Thus, patients in an ICU can be subject to multiple, frequent examinations, including procedures that obtain measured data and images. Referring to
Initially, a clinician orders an imaging study, for example, from the radiology practice group, by means of a Radiology Information System (RIS). When the order is executed, a radiology technologist carries out the procedure for diagnostic image capture. The order, along with radiology procedures and practices, defines an image capture set-up instruction 10. A first image taken for this patient requires initial conditions 20 to be set and recorded as image metadata. A digital image capture process 30 is carried out and generates a new capture 50. Subsequent images taken for identical radiology studies for the patient, then require the use of prior conditions 40. Those prior conditions, as diagnostic imaging metadata, can be used in conjunction with the image capture setup and initial condition information, to provide the optimal setup conditions for subsequent image captures.
When the capture is completed, an image processing process 60 occurs. Image processing process 60 uses new capture 50, as well as the conditions of the current and prior captures, referred to as prior information 70, to generate the final image captured. The accumulation of all prior and latest information and images, referred to as current information 80, becomes part of the accumulated data set for this patient.
An ICU CAD process 110 uses the available information to perform its analysis. Its available information set includes all images 90 and the associated metadata 100 and other data for the patient. It is again emphasized that metadata 100 is interpreted broadly and can include any data related to the image or measurement data obtained for a patient. Output from ICU CAD process 110, CAD detections 105, become part of the accumulated data set for this patient. ICU CAD process 10 applies CAD analysis to image data obtained while the patient is in the ICU, along with other image data available for the patient from earlier imaging sessions if longitudinal tracking is needed. CAD utilities and techniques are well known to those skilled in the medical imaging arts and include capabilities for detection of tissue abnormalities based on intensity data, gradient data, texture analysis, shape detection, and other utilities. Some representative types of CAD capabilities used for mammography, lung cancer detection, and other types of diagnostic imaging are described, for example, in U.S. Pat. No. 6,748,044 entitled “Computer Assisted Analysis of Tomographic Mammography Data” to Sabol et al.; in U.S. Patent Application No. 2004/0247166 entitled “Method, System, and Computer Readable Medium for an Intelligent Search Workstation For Computer Assisted Interpretation of Medical Images” by Giger et al.; and in U.S. Pat. No. 4,907,156 entitled “Method and System for Enhancement and Detection of Abnormal Anatomic Regions in a Digital Image” to Doi et al. Use of DICOM structures and protocols for storage and transmission of CAD results is described in U.S. Pat. No. 6,909,795 entitled “Communicating Computer-Aided Detection Results in a Standards-Based Medical Imaging Environment” to Tecotzky et al. Generally, CAD results need not be stored for earlier images, since CAD utilities can be executed on images obtained at the most recent time t1 or at earlier times t2, t3, . . . tn.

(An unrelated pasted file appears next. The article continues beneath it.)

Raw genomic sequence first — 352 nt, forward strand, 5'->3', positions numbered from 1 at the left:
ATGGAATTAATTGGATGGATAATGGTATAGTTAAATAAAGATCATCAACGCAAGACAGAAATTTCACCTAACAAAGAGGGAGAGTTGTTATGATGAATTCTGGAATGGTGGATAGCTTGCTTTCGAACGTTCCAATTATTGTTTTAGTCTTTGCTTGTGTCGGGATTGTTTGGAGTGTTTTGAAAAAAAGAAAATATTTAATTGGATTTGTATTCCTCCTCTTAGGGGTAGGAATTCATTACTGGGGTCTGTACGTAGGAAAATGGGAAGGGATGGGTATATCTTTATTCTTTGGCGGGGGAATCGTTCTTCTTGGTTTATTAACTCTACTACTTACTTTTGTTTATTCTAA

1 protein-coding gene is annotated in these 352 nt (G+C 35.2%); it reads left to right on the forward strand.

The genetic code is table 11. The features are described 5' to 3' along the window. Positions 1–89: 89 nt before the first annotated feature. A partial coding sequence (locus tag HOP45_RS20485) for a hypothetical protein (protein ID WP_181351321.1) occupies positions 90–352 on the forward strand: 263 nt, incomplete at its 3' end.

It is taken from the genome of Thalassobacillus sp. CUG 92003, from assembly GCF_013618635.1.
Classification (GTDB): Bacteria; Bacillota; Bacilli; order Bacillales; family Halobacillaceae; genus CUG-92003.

Electronic Patient Records (EPR) in EPR system 120 for a medical facility include, for a hospital, the repository of clinical and administrative information that is stored (or is otherwise accessible) at the facility for the patient. Patient EPR Information 140 is used as an input to ICU CAD process 110 as well as for presentation to clinicians and radiologists. Of special interest is demographic information, medical history, and current clinical measurements, as well as other types of patient metadata.
ICU Events 150 include data collected by the ICU Staff, which describe active interventions with the patient, and are entered into an available computer system. The events of this type include, but are not limited to, observations, delivery of medications, changes of intravenous solutions, and non-clinical nursing interventions, for example.